The IPC-2141 standard is just one source of empirical equations for microstrip and stripline impedance. However, the IPC-2141 formulas for microstrip traces actually produce less accurate results than the equations presented by Wadell. Polar Instruments provides a brief overview of this topic, and the IPC-2141 equation and Wadell’s equations are listed in this article.

    IPC-2141 equation for characteristic trace impedance

    IPC-2141 equation for characteristic trace impedance

    The accuracy of these equations for microstrip traces with different impedances is also compared in the Polar Instruments article. When the analytic results are compared with numerically calculated results in a given geometry, the results from Wadell’s equations have a factor ~10 higher accuracy (less than 0.7% error) than the results from the IPC-2141 equation for a microstrip. Despite the higher accuracy provided by Wadell’s equations, the IPC-2141 equation is still used in many online calculators.

    Hartley’s Equations for Embedded Microstrips

    Hartley derived a set of impedance equations for embedded microstrip traces that explicitly includes the effective dielectric constant and an incremental trace width adjustment due to the effective dielectric constant; these factors are not explicit in the Polar Instruments article, although they can be found in the references to Wadell’s work. Hartley’s method appears to be based on Wheeler’s method, although this was not explicitly stated.

    One can easily see that Hartley’s embedded microstrip traces reduce to Wadell’s surface microstrip equations. However, the Polar Instruments article contains an apparent error inside Wadell’s characteristic impedance equation: there appears to be a redundant square root inside the logarithm function. One should take note of this and check the equations against the original references when designing a trace impedance calculator for embedded and surface microstrips.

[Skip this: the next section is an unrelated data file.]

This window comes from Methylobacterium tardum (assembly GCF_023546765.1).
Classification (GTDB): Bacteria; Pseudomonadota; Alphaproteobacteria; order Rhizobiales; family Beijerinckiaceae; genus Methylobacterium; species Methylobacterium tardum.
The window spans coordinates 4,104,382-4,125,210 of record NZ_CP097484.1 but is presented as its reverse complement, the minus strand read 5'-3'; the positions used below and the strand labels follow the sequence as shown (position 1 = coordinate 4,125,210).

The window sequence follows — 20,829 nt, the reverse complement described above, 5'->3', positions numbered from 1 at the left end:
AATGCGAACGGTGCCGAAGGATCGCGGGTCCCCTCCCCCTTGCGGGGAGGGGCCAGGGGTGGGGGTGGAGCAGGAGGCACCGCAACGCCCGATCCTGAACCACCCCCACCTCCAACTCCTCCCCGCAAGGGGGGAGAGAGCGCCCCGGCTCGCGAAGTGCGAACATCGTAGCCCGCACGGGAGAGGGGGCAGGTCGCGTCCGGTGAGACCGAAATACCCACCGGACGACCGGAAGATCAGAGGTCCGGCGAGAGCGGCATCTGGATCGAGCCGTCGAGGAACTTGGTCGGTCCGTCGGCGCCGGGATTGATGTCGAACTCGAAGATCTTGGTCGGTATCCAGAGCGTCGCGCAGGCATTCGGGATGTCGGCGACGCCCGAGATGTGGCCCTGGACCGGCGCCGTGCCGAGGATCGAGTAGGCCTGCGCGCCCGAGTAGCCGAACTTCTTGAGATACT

Hartley’s equations for microstrip trace impedance

    Hartley’s method appears to be the most accurate method for calculating microstrip trace impedance for both embedded and surface traces. However, there is still an approximation enforced on the ratio of the microstrip width to the height above the conducting plane. This makes Hartley’s equations discontinuous and brings their accuracy into question when the microstrip width is similar to the height of the microstrip above the conducting plane.


    Going Forward with a Trace Impedance Calculator

    Before, working with a trace impedance calculator, one should be aware of which equations the calculation uses. Not all calculators will explicitly state this. Some calculators opt for Hartley’s results, yet they simply state that they are based on Wheeler’s method without providing references. Others simply present the IPC-2141 equation without stating from where the equation was taken.

    HDI routing on blue PCB

    Complicating things further, some RF calculators will present other trace impedance equations without citing sources. These equations appear to be an amalgamation of various factors from Hartley’s equations, while other factors are omitted or simply reduced through approximations.

    One final note regarding online calculators: these calculators may allow you to enter values that fall outside the valid range of their approximation. This produces inaccurate impedance values, yet you wouldn’t know that they are incorrect because the approximation is not listed, nor does the calculator check the inputs for validity.

    The right design software will allow you to incorporate the impedance equation you need as part of your design rules. With high speed and high frequency controlled impedance design, you need design tools that allow you to define the proper impedance for your specific trace configuration on surface layers or on internal signal layers. Altium Designer includes a layer stack manager with an extensive stackup materials that helps you control impedance throughout your design. These features integrate directly with your layout tools and run on top of a unified design engine, allowing you to create top quality boards for any application.

    If you’re interested in learning more about Altium , you can contact us or download a free trial and get access to the industry’s best layout, routing, and simulation tools. Talk to an Altium expert today to learn more.

    About Author

    About Author

    Zachariah Peterson has an extensive technical background in academia and industry. Prior to working in the PCB industry, he taught at Portland State University. He conducted his Physics M.S. research on chemisorptive gas sensors and his Applied Physics Ph.D. research on random laser theory and stability.His background in scientific research spans topics in nanoparticle lasers, electronic and optoelectronic semiconductor devices, environmental systems, and financial analytics. His work has been published in several peer-reviewed journals and conference proceedings, and he has written hundreds of technical blogs on PCB design for a number of companies.

    most recent articles

    Back to Home